With regards to Grand Theft Auto: San Andreas, the writers try to prove a point about how blacks are stereotyped as brutal and violent in games, by comparing it to the subsequently released Bully (Also by Rockstar Games), which stars an upper-class white character in a private school, and is comparatively tame.  In the process, the writers make some ridiculously unprofessional errors when pointing to visual figures spliced into their text, but although such mistakes are blatant and laughable, the real problem is that only Bully is being compared to GTA:SA; all of the GTA titles released up to that point are being completely ignored, and should not be.  Even a cursory look at the prior titles in the GTA series would demonstrate that they starred white protagonists, and were just as criminal and violent as San Andreas would become (although they did become more graphically-so with the jump to close third-person 3-D in Grand Theft Auto III), giving lie to the notion that the series portrays blacks as especially vicious.  In fact (and here I recall Soraya Murray’s article), the white protagonists had the more sinister motives; those of crime for either its own sake or for the sake of mere profit; whereas San Andreas’s C.J. is driven to crime based on his desperate poverty and alienation by a corrupt society.  The black protagonist is one of the more sympathetic characters; yes, his minority society is awash in crime and grunge, but it isn’t through any fault of their own.  To be sure, all of the GTA games are stereotypical, hyperbolic, and satirical, but to call them racist for this is missing the point they’re actually trying to get across: Black society isn’t inherently criminal; it has become that way out of mistreatment by white racist institutions.  San Andreas is an anti-racist game.
            Further indicative of the writers’ “born yesterday” outlook is the way they ignore the cultural evolution that precipitated many of the tropes that they now see in urban/street games.  Black culture has, over the past (roughly forty) decades it has played a distinctive role in the media, become very ironic.  Long shunned and looked down upon by the white majority, it is a culture that has come to embrace what white culture has derided.  The word, “bad” has long served as slang roughly interchangeable with “cool,” the “n word” has become acceptable; even endearing when used by one black man to describe another, and now the whole hard-knock life in the ghettos has become romanticized as a quintessential part of African-American culture.  Now, such originally-negative terms as “gangster” (or “gangsta”), “thug,” “pimp,” and “dope” (as in, the detractor name for drugs) are looked upon with affection, and not just by the African-American community but by society as a whole.  The whole criminal lifestyle associated with such key words, too, has become fetishized.  We see it in movies, in TV shows, and in rap music videos, and when we aren’t seeing it we are hearing about it in lyrics and even in modern lexicon.  This is not racist stereotyping, as Everett and Watkins accuse it of being; it is the identity that a large part of black culture has chosen for itself.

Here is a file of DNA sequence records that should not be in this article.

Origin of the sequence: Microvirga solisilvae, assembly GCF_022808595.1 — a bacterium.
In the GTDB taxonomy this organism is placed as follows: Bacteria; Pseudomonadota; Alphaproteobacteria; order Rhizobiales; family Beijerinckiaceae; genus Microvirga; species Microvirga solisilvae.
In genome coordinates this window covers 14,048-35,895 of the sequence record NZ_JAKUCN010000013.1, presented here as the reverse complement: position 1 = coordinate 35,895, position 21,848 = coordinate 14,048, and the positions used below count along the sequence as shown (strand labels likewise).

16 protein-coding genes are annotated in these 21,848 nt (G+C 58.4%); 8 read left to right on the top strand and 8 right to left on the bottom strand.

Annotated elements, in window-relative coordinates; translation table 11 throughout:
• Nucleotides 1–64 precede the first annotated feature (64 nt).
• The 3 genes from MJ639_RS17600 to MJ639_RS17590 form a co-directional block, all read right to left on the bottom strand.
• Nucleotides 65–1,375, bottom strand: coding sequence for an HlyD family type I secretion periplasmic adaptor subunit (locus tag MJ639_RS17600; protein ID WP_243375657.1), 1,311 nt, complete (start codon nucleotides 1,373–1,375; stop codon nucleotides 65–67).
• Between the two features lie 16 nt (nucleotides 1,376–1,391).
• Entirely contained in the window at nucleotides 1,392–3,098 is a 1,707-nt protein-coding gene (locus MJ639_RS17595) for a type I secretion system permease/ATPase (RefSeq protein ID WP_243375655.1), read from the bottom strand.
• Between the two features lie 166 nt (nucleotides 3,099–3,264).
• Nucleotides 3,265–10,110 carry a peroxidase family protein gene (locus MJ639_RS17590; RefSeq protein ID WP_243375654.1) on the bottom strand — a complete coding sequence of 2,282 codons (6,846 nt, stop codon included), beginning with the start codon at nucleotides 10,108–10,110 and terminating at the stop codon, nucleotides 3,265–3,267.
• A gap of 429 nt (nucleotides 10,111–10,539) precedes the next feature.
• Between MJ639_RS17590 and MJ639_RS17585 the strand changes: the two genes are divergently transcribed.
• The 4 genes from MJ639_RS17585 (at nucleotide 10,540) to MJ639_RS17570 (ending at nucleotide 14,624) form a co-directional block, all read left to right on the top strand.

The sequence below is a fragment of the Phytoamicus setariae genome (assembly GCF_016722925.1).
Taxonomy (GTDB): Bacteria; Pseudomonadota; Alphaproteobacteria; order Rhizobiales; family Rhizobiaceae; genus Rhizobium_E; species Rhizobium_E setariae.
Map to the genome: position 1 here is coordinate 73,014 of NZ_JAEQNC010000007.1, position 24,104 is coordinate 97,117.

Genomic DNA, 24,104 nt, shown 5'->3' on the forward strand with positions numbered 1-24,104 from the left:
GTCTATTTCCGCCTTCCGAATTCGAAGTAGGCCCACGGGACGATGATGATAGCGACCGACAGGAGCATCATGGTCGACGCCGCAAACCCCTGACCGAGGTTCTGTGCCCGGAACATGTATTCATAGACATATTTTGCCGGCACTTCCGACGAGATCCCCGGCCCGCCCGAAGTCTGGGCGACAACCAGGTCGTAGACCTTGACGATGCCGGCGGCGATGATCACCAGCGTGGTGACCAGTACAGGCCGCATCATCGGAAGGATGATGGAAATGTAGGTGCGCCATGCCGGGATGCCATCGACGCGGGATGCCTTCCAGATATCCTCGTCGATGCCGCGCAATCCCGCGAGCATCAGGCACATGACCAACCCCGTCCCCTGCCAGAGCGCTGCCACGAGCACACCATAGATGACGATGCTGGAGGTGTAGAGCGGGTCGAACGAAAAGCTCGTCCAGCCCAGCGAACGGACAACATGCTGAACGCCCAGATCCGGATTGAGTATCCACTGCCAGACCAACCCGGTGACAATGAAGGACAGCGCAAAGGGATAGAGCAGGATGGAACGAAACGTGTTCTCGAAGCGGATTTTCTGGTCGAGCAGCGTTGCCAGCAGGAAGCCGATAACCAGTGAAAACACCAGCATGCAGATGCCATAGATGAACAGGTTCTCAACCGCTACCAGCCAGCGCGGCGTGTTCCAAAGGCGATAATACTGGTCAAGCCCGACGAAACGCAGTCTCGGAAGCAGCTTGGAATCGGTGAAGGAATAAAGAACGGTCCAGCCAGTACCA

Does such a choice of identity come with its own problems?  Of course it does.  Romanticizing crime is always a controversial and potentially-detrimental practice.  The gripe with this article’s commentary on the situation, however, lies with its failure to consider such romanticism in its actual context.  Not for the first time, video games are getting singled out for containing controversial elements, when the reason the games contain said elements is because they are reflecting our own society, a society that objects less when such motifs are being piped in via older forms of media. 
That is not to say that there isn’t a problem with the representation of race in video games, but the limited representation actually doesn’t have much to do with racism, because games do not hate African-Americans or their culture; on a certain level, they love both.  Rather, the problem is, as with many things relating to popular culture, the pressure to conform to what is “cool,” and right now, it is apparent that “gangsta” culture is cool.  Time will tell if games stay in this mode, but I doubt they will ever lapse into actual racism at this point.